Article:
Vintage is a sneaky, manipulative word. It's the materialist's nicest of way of saying "used." And it makes buying "used" things seem hip and progressive, rather than trashy and cheap. But the biggest difference between the word "vintage" and the word "second-hand" is in the number of zeros before the decimal point. And you know what bugs me most about "vintage" items? That Fiestaware is just an opinion away from a Goodwill bin. Seriously. That "buyer" who works for the vintage boutique paws through piles of junk to find things that are truly worthy of the label "vintage." So you know what? I'm doing it, too. These "Humble Abode" posts are going to highlight the vintage things in my home. You know why they're vintage? Because I got them secondhand. That's the only qualification. Some things are from thrift stores and garage sales, some have been passed down from my mother and my grandmother, some things were even rescued off the trash heap!
In our entire apartment, I can only legitimately think of three pieces of furniture purchased new. The sofa, an armchair, and an end table (already falling apart, I might add). Everything else is on its second, third, or fourth reincarnation.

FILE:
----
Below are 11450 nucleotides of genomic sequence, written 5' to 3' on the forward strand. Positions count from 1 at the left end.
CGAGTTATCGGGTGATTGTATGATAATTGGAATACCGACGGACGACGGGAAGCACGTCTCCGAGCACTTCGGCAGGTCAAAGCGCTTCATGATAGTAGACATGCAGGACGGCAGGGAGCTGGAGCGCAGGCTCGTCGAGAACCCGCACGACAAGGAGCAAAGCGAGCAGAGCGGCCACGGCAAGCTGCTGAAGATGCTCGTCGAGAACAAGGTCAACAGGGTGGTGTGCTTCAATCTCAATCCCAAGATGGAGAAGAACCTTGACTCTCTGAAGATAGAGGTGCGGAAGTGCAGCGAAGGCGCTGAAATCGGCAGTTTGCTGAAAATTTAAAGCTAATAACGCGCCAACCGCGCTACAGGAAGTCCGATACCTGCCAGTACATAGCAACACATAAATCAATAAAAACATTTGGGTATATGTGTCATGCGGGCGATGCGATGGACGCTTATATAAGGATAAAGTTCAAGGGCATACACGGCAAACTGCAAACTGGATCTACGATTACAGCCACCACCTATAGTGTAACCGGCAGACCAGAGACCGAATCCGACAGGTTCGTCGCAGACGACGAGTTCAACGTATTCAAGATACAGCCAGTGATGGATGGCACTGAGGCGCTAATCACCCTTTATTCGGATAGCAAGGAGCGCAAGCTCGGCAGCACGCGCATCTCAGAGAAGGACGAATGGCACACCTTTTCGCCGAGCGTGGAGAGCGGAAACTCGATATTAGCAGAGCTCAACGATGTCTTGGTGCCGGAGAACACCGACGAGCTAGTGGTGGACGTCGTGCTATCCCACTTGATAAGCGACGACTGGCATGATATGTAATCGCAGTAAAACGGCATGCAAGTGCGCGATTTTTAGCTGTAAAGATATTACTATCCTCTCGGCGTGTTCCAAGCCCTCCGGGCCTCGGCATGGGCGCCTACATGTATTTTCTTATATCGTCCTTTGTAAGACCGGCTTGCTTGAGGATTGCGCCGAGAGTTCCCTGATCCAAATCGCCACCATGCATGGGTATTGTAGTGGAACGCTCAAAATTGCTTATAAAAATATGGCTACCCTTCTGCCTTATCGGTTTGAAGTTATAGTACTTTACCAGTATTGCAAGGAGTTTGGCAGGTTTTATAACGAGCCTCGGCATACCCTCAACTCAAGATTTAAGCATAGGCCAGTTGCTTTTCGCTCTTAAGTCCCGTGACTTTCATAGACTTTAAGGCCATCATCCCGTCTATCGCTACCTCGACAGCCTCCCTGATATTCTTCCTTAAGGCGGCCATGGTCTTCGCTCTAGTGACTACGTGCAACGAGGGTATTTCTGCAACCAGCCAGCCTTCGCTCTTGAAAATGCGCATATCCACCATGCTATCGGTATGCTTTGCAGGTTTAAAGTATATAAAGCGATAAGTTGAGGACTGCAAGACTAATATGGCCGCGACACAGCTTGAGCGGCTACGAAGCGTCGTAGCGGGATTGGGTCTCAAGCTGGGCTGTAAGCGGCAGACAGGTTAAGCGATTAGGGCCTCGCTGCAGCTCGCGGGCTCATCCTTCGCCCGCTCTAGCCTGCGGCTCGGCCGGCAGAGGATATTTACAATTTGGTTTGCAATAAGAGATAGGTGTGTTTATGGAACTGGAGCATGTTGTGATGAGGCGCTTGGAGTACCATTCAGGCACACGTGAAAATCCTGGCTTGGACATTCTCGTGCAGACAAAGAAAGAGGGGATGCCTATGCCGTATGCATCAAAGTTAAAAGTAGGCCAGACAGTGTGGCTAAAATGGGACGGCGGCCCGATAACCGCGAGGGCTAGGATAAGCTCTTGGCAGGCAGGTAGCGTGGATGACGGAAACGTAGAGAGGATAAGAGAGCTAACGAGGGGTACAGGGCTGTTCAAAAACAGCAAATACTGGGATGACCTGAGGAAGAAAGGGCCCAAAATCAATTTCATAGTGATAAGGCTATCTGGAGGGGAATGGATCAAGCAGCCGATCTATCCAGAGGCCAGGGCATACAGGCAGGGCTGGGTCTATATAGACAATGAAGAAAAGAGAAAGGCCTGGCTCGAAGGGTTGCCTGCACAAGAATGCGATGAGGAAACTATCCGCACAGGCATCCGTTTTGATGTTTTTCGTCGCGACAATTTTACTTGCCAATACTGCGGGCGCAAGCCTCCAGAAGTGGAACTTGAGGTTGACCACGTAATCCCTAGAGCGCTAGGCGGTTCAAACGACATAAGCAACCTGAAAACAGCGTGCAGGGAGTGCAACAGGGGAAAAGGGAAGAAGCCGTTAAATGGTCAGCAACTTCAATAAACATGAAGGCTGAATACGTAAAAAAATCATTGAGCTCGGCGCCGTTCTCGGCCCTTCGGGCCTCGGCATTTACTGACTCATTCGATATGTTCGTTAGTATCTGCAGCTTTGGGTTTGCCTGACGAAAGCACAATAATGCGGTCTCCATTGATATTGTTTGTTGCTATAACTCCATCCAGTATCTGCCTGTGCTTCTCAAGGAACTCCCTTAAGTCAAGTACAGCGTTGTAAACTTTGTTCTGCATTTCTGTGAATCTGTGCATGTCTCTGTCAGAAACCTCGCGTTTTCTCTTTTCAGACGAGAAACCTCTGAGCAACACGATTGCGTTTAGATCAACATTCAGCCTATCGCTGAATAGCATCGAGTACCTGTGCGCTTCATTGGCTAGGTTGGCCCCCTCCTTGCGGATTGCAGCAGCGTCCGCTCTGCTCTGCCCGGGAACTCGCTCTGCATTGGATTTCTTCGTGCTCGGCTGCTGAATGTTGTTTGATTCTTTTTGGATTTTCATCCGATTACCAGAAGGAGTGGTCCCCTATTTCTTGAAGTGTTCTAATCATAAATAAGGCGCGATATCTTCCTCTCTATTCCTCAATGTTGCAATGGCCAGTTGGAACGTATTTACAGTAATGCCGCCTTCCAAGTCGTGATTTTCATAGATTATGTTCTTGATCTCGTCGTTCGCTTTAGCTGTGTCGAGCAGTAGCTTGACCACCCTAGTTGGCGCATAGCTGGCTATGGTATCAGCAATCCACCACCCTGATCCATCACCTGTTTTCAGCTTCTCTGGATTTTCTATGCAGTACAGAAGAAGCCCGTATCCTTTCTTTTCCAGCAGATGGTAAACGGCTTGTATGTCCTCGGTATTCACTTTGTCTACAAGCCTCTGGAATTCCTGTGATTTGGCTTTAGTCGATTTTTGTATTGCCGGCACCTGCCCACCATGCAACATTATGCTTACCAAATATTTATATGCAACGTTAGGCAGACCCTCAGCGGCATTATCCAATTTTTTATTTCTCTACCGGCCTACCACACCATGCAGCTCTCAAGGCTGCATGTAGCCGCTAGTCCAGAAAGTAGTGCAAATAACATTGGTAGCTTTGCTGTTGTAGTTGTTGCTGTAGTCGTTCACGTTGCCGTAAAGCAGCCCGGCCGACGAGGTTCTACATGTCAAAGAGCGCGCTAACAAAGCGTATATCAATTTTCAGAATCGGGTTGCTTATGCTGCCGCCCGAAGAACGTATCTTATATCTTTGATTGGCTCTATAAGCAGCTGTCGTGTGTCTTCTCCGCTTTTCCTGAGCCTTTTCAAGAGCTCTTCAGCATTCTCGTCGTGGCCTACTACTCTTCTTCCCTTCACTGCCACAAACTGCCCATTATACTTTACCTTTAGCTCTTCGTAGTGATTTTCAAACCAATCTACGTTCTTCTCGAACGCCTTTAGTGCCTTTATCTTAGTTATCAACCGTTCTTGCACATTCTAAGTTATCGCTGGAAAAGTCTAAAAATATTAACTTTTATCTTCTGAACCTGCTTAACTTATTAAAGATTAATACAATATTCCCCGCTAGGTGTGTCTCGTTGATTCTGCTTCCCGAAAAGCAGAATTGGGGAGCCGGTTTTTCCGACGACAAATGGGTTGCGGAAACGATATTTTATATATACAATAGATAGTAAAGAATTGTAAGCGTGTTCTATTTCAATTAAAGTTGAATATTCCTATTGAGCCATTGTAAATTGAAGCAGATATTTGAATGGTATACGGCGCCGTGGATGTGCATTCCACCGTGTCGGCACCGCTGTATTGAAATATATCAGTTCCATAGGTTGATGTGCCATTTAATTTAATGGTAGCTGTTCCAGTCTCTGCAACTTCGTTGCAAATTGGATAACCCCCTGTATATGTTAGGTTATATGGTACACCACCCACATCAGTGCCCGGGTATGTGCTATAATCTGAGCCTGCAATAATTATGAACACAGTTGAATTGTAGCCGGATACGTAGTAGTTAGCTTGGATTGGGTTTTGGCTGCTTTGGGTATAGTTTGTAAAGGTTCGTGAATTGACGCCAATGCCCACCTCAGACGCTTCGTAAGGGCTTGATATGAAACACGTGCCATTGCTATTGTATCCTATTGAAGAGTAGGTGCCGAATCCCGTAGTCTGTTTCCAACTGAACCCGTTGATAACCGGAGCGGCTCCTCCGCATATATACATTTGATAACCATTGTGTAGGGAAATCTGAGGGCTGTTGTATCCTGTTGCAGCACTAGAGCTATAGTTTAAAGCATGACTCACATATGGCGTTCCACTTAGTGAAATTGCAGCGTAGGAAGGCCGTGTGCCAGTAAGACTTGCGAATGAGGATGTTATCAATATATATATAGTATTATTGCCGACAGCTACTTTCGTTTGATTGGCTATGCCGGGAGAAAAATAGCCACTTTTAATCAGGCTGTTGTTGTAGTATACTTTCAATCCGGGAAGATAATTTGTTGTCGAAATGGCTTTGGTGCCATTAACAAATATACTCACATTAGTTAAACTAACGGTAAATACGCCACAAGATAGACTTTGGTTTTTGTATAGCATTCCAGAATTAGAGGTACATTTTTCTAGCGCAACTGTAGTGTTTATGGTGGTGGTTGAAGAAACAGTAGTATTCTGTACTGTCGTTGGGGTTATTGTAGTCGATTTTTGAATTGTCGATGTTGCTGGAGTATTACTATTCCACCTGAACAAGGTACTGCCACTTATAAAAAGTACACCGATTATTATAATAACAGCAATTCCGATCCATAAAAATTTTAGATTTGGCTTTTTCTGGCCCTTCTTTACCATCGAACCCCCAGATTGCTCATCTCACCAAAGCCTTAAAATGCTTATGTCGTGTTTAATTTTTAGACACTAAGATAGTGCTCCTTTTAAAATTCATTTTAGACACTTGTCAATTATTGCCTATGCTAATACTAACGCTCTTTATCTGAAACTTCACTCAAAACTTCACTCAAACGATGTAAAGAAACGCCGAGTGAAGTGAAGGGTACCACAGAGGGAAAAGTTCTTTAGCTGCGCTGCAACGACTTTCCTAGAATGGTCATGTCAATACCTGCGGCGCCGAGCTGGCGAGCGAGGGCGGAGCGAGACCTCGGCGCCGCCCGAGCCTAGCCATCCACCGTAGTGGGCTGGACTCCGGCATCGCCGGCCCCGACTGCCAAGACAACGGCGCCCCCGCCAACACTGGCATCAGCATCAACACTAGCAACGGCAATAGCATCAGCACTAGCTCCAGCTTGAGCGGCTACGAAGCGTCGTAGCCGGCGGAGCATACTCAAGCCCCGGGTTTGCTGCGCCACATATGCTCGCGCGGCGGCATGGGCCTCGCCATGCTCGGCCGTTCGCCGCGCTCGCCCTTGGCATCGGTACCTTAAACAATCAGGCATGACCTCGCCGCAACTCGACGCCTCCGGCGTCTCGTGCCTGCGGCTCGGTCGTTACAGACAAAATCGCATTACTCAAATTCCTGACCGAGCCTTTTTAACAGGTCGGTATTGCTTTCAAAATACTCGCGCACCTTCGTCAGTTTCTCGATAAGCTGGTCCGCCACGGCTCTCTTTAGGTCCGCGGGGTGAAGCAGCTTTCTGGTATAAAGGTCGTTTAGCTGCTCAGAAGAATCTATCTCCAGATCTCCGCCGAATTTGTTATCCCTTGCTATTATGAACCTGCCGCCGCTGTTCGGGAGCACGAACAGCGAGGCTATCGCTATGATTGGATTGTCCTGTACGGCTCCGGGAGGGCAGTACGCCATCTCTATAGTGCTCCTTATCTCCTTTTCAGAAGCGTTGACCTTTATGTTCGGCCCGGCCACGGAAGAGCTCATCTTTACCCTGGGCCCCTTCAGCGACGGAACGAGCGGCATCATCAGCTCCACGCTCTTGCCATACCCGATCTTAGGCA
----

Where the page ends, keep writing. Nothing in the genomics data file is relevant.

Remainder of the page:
I'm excited to share some of them with you!
I love to hunt for dishes. Here's the table set for dinner tonight.
One of my favorite things is to mix old and new dinnerware. So we have the silverware and white square plates that were wedding gifts, the red quilted placemats from my mother's dining room, the green and purple plates from Goodwill, embroidered linen napkins that belonged to my great-grandmother, and copper napkin rings my parents received as a wedding gift.
The green plates and purple dessert dishes were 59 cents a piece at the thrift store and stacked randomly on different shelves. If you can't tell, I'm a fan of the jewel tones. I managed to put a set together after digging through for awhile. Total: $4.72.
Anyone have a favorite set of dishes or tableware that they either use everyday or save for special occasions?